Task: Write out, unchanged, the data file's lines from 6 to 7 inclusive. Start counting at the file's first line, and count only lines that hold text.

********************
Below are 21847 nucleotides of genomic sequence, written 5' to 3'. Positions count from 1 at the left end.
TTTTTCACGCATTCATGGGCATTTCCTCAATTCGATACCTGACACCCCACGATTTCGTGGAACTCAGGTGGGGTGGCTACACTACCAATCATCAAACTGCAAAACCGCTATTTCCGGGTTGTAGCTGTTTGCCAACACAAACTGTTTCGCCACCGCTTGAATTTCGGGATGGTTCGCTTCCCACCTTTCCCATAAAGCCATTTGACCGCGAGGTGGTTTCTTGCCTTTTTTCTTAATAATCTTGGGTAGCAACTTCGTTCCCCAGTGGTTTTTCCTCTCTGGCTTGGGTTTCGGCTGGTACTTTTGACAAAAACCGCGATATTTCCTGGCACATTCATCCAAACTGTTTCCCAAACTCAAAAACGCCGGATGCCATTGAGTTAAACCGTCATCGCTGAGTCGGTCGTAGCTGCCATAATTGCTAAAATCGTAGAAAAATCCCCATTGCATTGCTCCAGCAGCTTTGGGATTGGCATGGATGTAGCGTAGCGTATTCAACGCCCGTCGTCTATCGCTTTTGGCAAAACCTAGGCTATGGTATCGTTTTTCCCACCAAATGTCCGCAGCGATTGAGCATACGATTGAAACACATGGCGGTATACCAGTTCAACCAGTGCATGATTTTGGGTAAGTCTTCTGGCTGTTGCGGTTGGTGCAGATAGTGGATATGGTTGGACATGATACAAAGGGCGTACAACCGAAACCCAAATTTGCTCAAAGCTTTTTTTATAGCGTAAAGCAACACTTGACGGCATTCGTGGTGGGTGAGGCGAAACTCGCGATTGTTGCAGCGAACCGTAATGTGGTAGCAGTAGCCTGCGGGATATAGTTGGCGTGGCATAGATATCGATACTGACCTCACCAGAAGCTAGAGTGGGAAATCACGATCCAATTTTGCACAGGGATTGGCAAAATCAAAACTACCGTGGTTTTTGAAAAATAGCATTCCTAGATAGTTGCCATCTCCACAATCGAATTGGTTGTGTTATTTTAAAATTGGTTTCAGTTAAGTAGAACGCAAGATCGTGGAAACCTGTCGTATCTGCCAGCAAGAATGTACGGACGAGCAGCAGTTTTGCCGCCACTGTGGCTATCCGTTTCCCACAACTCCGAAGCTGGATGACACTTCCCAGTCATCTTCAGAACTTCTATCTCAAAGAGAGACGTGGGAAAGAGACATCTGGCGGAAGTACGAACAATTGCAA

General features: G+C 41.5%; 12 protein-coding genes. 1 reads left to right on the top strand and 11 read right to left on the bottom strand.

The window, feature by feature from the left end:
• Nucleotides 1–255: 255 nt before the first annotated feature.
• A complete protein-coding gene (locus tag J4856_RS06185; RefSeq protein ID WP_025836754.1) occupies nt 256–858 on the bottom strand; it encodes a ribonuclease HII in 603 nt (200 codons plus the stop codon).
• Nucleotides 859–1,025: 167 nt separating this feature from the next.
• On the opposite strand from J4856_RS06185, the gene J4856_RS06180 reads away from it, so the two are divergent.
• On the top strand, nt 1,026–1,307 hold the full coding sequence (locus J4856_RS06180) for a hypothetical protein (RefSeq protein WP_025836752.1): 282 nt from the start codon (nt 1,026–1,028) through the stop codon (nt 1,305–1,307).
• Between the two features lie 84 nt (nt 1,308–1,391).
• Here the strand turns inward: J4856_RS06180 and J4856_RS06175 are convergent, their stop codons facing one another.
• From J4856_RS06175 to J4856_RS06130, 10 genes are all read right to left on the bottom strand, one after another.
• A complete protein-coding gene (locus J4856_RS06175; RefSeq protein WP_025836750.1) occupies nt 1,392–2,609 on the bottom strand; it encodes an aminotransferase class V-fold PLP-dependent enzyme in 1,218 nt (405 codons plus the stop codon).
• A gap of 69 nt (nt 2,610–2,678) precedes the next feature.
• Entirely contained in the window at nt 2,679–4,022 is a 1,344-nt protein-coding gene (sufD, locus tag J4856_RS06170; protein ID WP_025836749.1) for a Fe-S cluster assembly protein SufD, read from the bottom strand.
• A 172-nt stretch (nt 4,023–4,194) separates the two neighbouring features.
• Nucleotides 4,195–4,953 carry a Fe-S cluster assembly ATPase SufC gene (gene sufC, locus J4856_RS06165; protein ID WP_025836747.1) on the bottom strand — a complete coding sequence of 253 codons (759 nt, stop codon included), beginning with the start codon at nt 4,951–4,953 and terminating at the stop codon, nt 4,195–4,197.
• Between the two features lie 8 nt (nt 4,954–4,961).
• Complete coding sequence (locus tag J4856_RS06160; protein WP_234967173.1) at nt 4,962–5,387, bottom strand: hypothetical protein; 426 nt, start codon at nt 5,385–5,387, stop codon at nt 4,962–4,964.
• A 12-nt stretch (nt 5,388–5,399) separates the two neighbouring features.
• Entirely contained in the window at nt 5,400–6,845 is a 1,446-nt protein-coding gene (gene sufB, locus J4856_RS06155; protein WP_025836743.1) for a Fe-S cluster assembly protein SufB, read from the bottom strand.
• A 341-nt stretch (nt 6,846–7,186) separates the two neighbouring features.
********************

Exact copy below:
• A complete protein-coding gene (locus tag J4856_RS06185; RefSeq protein ID WP_025836754.1) occupies nt 256–858 on the bottom strand; it encodes a ribonuclease HII in 603 nt (200 codons plus the stop codon).
• Nucleotides 859–1,025: 167 nt separating this feature from the next.